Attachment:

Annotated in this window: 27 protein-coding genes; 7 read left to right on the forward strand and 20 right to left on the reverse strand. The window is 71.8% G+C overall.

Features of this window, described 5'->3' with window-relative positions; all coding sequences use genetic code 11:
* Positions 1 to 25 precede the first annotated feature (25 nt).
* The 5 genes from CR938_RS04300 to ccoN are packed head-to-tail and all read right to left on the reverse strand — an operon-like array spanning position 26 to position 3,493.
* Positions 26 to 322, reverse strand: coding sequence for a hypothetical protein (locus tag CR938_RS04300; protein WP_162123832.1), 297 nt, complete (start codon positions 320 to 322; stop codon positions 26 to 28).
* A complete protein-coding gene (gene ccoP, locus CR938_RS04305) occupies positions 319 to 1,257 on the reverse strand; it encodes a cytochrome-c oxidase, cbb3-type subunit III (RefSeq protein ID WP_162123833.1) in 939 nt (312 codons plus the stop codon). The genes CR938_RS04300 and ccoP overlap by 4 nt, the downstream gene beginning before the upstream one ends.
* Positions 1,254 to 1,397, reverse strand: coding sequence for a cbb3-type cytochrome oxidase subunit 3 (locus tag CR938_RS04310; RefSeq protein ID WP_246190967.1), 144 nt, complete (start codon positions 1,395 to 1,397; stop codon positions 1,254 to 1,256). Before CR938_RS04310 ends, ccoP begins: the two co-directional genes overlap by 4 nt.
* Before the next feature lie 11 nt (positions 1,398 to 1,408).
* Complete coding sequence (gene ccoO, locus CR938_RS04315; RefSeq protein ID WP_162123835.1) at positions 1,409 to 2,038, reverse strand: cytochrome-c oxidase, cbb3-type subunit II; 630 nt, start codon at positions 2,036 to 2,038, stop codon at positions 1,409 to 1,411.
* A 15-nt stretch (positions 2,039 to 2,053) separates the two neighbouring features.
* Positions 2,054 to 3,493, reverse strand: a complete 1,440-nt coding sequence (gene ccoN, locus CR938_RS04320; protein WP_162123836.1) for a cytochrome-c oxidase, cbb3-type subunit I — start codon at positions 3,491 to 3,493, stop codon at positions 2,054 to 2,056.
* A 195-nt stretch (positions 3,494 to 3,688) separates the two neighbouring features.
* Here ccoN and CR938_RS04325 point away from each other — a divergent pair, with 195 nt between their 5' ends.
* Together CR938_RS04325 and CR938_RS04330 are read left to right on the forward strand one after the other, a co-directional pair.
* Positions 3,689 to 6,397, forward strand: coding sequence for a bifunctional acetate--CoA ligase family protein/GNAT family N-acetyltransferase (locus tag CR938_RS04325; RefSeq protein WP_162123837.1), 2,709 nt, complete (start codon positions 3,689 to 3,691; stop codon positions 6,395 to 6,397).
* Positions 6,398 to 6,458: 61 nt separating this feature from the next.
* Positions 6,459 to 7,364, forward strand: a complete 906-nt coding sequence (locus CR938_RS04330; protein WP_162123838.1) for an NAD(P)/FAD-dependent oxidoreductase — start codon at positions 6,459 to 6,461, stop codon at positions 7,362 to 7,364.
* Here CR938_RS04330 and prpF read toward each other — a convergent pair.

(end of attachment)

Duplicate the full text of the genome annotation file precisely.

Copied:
Annotated in this window: 27 protein-coding genes; 7 read left to right on the forward strand and 20 right to left on the reverse strand. The window is 71.8% G+C overall.

Features of this window, described 5'->3' with window-relative positions; all coding sequences use genetic code 11:
* Positions 1 to 25 precede the first annotated feature (25 nt).
* The 5 genes from CR938_RS04300 to ccoN are packed head-to-tail and all read right to left on the reverse strand — an operon-like array spanning position 26 to position 3,493.
* Positions 26 to 322, reverse strand: coding sequence for a hypothetical protein (locus tag CR938_RS04300; protein WP_162123832.1), 297 nt, complete (start codon positions 320 to 322; stop codon positions 26 to 28).
* A complete protein-coding gene (gene ccoP, locus CR938_RS04305) occupies positions 319 to 1,257 on the reverse strand; it encodes a cytochrome-c oxidase, cbb3-type subunit III (RefSeq protein ID WP_162123833.1) in 939 nt (312 codons plus the stop codon). The genes CR938_RS04300 and ccoP overlap by 4 nt, the downstream gene beginning before the upstream one ends.
* Positions 1,254 to 1,397, reverse strand: coding sequence for a cbb3-type cytochrome oxidase subunit 3 (locus tag CR938_RS04310; RefSeq protein ID WP_246190967.1), 144 nt, complete (start codon positions 1,395 to 1,397; stop codon positions 1,254 to 1,256). Before CR938_RS04310 ends, ccoP begins: the two co-directional genes overlap by 4 nt.
* Before the next feature lie 11 nt (positions 1,398 to 1,408).
* Complete coding sequence (gene ccoO, locus CR938_RS04315; RefSeq protein ID WP_162123835.1) at positions 1,409 to 2,038, reverse strand: cytochrome-c oxidase, cbb3-type subunit II; 630 nt, start codon at positions 2,036 to 2,038, stop codon at positions 1,409 to 1,411.
* A 15-nt stretch (positions 2,039 to 2,053) separates the two neighbouring features.
* Positions 2,054 to 3,493, reverse strand: a complete 1,440-nt coding sequence (gene ccoN, locus CR938_RS04320; protein WP_162123836.1) for a cytochrome-c oxidase, cbb3-type subunit I — start codon at positions 3,491 to 3,493, stop codon at positions 2,054 to 2,056.
* A 195-nt stretch (positions 3,494 to 3,688) separates the two neighbouring features.
* Here ccoN and CR938_RS04325 point away from each other — a divergent pair, with 195 nt between their 5' ends.
* Together CR938_RS04325 and CR938_RS04330 are read left to right on the forward strand one after the other, a co-directional pair.
* Positions 3,689 to 6,397, forward strand: coding sequence for a bifunctional acetate--CoA ligase family protein/GNAT family N-acetyltransferase (locus tag CR938_RS04325; RefSeq protein WP_162123837.1), 2,709 nt, complete (start codon positions 3,689 to 3,691; stop codon positions 6,395 to 6,397).
* Positions 6,398 to 6,458: 61 nt separating this feature from the next.
* Positions 6,459 to 7,364, forward strand: a complete 906-nt coding sequence (locus CR938_RS04330; protein WP_162123838.1) for an NAD(P)/FAD-dependent oxidoreductase — start codon at positions 6,459 to 6,461, stop codon at positions 7,362 to 7,364.
* Here CR938_RS04330 and prpF read toward each other — a convergent pair.